WONDERBOOK: BOOK OF SPELLS
‘Wonder’ can be quite the misused word. Wonder Boy simply ran,
jumped and chucked stuff. Then there’s Wonder White. It’s bread.
Good old staple diet bread. It’s hardly wondrous.
So, it was with wariness that we approached the space-saving
Wonderbook. Promising a book-comes-alive experience (but without
interminable guitar solos), it’s a chunktastic blue plastimacated
cardboard book filled with alienesque graphical codes that works in
tandem with the PlayStation Eye and Move. The key word there is
‘works’, because it does – which you kind of expect when shelling
out shekels for a product – unless you’re odd. Just plop it on the
floor (or your lap) and go.
The first bit of Wonderbooky fiction is from some chick named JK
Rowling. She wrote books-that-must-not-be-named due to licensing,
however we can say that Book of Spells is set in Hogwarts,
and the player becomes a new student. A house is duly picked (if
you’re not intravenously connected to the web-based Potterverse
Pottermore) and you’re given a restricted tome featuring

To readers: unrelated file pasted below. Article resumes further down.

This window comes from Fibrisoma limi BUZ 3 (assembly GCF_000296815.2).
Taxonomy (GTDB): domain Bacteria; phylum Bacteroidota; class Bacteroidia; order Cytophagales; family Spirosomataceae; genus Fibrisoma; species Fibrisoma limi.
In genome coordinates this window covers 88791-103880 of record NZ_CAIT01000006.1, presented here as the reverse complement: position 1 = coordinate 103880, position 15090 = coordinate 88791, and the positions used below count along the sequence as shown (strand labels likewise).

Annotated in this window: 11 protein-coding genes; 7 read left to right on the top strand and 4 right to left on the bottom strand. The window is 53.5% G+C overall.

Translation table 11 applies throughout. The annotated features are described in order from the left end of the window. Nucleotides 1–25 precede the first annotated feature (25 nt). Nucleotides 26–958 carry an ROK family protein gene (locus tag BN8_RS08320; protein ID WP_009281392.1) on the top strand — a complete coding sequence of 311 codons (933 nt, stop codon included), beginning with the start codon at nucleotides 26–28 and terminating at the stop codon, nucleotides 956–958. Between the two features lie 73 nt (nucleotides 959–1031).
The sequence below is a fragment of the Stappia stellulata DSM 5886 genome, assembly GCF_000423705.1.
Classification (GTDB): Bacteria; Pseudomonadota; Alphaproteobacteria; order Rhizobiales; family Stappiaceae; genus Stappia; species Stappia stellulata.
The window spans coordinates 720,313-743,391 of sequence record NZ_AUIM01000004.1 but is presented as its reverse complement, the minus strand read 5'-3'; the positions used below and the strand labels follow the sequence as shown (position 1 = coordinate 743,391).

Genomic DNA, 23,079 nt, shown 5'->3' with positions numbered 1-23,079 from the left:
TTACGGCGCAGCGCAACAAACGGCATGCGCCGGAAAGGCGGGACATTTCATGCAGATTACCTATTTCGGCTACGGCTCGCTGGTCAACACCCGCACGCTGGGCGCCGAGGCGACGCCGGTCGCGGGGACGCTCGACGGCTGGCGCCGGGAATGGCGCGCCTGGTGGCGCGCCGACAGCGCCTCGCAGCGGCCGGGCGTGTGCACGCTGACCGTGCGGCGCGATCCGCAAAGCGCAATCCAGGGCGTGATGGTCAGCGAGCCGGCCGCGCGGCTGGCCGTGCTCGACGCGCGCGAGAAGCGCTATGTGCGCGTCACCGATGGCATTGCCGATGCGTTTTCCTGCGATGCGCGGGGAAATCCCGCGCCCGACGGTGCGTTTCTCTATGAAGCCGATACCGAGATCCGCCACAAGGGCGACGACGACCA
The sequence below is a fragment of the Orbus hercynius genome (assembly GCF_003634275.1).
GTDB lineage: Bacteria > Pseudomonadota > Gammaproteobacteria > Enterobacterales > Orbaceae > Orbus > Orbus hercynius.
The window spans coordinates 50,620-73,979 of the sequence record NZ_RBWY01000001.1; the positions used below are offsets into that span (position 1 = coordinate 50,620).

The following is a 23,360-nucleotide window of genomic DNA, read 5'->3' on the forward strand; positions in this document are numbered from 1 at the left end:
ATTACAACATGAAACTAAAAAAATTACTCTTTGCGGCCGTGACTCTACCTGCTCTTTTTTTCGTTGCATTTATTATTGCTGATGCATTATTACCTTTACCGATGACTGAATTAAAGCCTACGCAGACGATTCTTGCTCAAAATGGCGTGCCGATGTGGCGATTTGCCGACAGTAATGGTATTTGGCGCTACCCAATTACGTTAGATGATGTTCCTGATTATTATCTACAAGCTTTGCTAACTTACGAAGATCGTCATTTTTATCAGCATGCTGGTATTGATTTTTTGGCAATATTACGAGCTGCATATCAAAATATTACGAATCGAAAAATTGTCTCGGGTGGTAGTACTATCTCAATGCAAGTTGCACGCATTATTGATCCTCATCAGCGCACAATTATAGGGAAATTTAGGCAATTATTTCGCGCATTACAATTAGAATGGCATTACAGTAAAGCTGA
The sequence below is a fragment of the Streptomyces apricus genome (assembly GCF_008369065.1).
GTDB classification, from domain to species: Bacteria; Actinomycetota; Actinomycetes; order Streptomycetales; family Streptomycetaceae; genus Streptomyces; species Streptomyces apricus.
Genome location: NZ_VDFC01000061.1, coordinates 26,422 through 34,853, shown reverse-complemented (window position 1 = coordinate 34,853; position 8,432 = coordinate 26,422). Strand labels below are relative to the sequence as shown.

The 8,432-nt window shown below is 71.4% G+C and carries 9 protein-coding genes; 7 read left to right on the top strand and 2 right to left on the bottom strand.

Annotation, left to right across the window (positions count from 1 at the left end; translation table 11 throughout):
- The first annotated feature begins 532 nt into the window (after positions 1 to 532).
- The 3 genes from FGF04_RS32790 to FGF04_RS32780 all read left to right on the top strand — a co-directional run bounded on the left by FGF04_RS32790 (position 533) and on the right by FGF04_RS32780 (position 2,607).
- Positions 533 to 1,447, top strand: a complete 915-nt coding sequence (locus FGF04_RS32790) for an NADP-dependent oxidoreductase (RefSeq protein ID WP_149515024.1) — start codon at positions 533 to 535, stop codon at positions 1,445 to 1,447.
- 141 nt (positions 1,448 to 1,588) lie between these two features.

incantations (we just didn’t want to type ‘Book of Spells’
Anyway, the book really does come alive – mercifully onscreen, for
if it pulled some of this shit for real we’d bolt like Usain. You
watch yourself wielding a wand as you learn to say and do all manner
of spells within five two-part chapters, interspersed with short
stories. Stuff like levitation and illumination is taught, with
simple examples like harrying tentacles to perform before
Mindful that this is kiddie-intended, we cast ourselves back to our
seven-year-old mindset (so, last week) and were captivated. We’d say
‘spellbound’ but that’d be too obvious, and Siouxsie might Siou...
erm, sue. There may only be around two hours of entertainment, even
if you potter, but like an absorbing movie or short novel it has
Unlike some purported wonders, Wonderbook isn’t crumby.